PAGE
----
FIG. 1 an enlarged cross-section of a first embodiment of the identification card,

FIG. 2 a top view of a section of an identification card produced by the same technique as the identification card as in FIG. 1, and

FIG. 3 an enlarged cross-section of part of the identification card as in a second embodiment.


FIG. 1 shows that three color layers 12,14,16 which are to be red, green and blue are applied to the card carrier 10. The uppermost layer 12 is red, the middle layer 14 is blue and the lowest layer 16 is green. Part of the color layers is vaporized off or removed by an appropriately controlled laser 40 beam 41 which crosses the card linearly. The pattern shown in FIG. 2 results, having the following color distribution. The surface 18 of the card is red corresponding to the uppermost color layer 12. The area 20 appears blue and the area 22 green. The area 24 of the symbol on the right in FIG. 2 is also green; the color layers were removed through to the bottom in the area 26 so that the color of the synthetic body appears. The surface of the synthetic body can be made to start melting and be discolored appropriately in the process according to the energy of the laser beam.

The colors of the individual color layers must be selected in such a way that they have boiling points and/or absorptive behavior differing from each other as much as possible in the spectral range of the laser. Obviously, the lowest layer will have the highest boiling point and/or the least absorptive behavior. The separation of the layers can be carried out without difficulties if the boiling points and/or absorption characteristics differ sufficiently from each other.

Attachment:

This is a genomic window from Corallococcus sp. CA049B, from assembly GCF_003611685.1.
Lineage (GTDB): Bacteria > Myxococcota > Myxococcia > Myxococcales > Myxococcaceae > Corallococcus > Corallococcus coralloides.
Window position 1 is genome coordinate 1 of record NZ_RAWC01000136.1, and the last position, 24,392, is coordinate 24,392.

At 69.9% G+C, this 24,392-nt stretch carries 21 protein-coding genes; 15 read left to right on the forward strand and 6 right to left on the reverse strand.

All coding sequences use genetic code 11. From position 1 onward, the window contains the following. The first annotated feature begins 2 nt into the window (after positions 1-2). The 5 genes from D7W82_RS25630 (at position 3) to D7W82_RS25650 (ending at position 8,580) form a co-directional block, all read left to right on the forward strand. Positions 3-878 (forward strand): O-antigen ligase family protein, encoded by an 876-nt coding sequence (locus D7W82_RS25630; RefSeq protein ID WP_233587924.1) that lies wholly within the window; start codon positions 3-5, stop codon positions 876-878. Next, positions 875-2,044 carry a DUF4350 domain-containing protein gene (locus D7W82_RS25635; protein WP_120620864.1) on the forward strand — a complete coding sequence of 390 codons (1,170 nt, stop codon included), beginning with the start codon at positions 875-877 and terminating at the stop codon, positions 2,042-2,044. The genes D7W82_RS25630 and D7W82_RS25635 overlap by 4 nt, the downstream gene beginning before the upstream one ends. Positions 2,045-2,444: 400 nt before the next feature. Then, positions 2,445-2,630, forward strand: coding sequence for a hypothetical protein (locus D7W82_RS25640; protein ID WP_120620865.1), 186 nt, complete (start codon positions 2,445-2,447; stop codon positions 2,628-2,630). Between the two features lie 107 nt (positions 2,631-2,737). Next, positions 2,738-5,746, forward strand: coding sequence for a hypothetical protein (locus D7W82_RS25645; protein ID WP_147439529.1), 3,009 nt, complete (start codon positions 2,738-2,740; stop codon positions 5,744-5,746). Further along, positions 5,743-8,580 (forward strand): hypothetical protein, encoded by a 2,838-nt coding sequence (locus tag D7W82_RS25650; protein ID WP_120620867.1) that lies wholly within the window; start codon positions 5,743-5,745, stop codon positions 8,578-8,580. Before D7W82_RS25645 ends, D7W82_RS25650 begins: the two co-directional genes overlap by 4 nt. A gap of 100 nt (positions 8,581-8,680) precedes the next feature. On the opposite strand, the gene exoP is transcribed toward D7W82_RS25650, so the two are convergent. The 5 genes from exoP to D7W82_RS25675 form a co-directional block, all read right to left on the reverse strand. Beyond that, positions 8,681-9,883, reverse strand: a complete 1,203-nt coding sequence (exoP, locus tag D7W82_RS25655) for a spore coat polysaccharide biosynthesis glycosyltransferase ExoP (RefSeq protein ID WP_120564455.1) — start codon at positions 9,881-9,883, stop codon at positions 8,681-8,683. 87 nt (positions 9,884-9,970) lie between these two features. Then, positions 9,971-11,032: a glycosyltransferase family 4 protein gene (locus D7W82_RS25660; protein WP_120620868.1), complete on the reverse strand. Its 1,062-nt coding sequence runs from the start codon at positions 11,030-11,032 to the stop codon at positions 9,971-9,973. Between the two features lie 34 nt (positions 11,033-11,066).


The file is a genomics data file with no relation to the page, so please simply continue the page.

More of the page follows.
The thickness of the layers 12 to 16 has been shown in an exaggerated manner; in reality it is only a few μm. As the laser beam is computer controlled, patterns and picture symbols can be produced which are as complicated as one desires. The simple symbols shown merely serve the purpose of explaining the technique employed better.

As mentioned at the outset, multicolor pictures can be produced by this technique without the use of any photographic developing processes whatsoever.

FIG. 3 shows another embodiment in which the three color layers applied to the card carrier material 10 are melted together in a locally limited area by means of the laser beam. All three color layers were melted together in area 28, which leads to another color mixture.

The color impression of areas 28 and 30 can also be produced by a chemical reaction between the individual color layers melted together. For this purpose micro-capsules filled with a certain catalyst or reactant can be embedded in the color layers.

The micro-capsules burst when acted upon by a certain heat and thus trigger the reaction between the color layers or, for example, between the color layers and the adjacent carrier material and/or the surrounding atmosphere affecting the reaction.

It is also possible in certain cases to arrange a transparent cover film over the color layers. As the laser beam penetrates these layers which are non-absorbant by definition without affecting them in any way, the color reaction can also take place under the cover film or along with the material of the cover film in the case of the embodiment as in FIG. 3.

Any appropriate synthetic can be used as a material for the card carrier; a large range of possibilities is available to the expert for this purpose. Reference is only made in this connection, for example, to the published German patent Document No. 22 25 471 which mentions a number of synthetics appropriate as card carriers.